Learning the steps for multi-column multiplication is typically challenging for many students, so repetition and patience are the prescribed responses. As students complete their homework at home be sure to have them re-write the problems on notebook paper, taking care to neatly line-up the problems. In class we say “stack” the problem. Students need to be reminded where and how to “carry” and to add in the carried digit in the next column. They also have to be reminded about writing down the place-holder zero. We’ll be working on multi-digit multiplication for the next three weeks or however long it takes to master it. Of course, long division follows. Here’s the homework for this week: Tuesday, May 4th; Wednesday, May 5th; Thursday, May 6th; Friday, May 7th.
Or so the saying goes. This week our student-teacher, Mrs. Odell, will be helping Room 15 students uncover whether they’re a bunch of turkeys, a bushel of sweet potatoes, or a skillet full of sausages. The kids will be learning how to read food labels in order to make informed decisions about the foods they eat. They’ll also be planning a day’s worth of meals. Their small groups of four (simulating a traditional family) will be required to plan breakfast, lunch, and dinner. Each group has just $25 to “spend” in our imaginary classroom store. Their meals must meet the standards identified in the Food Pyramid and be between 1800 and 2200 calories per person. Students will also be counting their grams of fat, sugar, and protein as well.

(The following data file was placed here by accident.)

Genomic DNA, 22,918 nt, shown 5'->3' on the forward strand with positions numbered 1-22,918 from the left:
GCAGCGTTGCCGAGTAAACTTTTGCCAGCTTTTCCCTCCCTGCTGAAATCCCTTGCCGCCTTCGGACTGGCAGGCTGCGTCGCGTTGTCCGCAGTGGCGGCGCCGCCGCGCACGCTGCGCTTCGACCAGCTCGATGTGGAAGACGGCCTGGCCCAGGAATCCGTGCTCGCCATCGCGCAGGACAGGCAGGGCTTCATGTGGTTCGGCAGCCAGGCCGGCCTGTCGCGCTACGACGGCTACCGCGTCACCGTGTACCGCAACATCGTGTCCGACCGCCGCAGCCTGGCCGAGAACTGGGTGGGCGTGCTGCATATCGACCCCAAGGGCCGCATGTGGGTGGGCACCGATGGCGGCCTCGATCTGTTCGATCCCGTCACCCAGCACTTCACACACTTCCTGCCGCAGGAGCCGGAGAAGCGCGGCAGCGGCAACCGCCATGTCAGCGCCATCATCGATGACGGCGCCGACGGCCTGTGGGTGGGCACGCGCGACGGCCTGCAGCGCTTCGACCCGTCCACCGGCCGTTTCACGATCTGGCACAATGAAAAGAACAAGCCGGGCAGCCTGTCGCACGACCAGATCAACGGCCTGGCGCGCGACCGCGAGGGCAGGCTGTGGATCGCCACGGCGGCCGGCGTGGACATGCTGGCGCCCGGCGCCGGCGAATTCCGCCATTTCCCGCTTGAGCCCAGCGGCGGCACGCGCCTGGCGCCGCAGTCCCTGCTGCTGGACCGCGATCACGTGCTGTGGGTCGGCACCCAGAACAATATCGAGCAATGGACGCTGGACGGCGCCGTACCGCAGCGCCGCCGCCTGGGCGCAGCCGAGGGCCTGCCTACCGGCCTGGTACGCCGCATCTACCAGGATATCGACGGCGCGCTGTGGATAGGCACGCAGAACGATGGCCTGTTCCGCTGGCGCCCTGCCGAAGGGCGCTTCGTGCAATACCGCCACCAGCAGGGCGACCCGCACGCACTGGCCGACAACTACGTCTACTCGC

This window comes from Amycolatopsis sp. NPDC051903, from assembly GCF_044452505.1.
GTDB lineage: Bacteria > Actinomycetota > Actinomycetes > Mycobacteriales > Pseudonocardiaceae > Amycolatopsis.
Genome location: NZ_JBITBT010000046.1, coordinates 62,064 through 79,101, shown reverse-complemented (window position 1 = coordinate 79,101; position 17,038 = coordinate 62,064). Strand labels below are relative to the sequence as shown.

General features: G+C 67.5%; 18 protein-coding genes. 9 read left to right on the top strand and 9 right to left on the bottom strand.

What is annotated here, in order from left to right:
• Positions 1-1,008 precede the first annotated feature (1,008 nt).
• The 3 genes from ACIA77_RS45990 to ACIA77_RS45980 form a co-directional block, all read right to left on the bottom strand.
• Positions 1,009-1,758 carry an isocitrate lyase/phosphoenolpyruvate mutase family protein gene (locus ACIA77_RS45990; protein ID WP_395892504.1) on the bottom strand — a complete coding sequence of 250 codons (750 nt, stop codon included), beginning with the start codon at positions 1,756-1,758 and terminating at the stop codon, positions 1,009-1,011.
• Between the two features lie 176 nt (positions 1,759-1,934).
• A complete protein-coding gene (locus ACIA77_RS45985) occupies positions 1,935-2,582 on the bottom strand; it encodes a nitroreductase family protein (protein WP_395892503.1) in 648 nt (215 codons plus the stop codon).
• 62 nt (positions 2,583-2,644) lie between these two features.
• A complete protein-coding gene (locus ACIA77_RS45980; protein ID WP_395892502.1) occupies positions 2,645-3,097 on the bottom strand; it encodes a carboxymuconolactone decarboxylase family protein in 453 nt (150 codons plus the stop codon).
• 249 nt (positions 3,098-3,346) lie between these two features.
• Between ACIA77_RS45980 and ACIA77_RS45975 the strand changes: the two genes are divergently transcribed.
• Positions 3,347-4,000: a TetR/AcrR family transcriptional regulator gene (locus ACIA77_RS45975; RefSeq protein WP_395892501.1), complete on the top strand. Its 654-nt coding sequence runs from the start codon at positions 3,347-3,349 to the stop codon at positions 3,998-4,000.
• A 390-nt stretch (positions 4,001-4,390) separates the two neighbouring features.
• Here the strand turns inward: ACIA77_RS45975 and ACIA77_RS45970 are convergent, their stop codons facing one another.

Also this week students will be attending our Arbor Day field trip (see below), reciting DARE essays, hearing about “The Indian Wars” during history, and reading from their independent reading selection. Students were required to select a novel last Friday from which to read from each night. They’re expected to read for about 20 minutes each night and record a summary in their vocabulary/homework journal. This summary requires an adult’s signature for the student to receive credit.
Parents who wish to join us on the Arbor Day plant should be at the school by 8:45 on Friday. Students need to wear clothes and shoes appropriate for the event. If possible, each child should bring a pair or work/garden gloves. Thanks for your support of this event!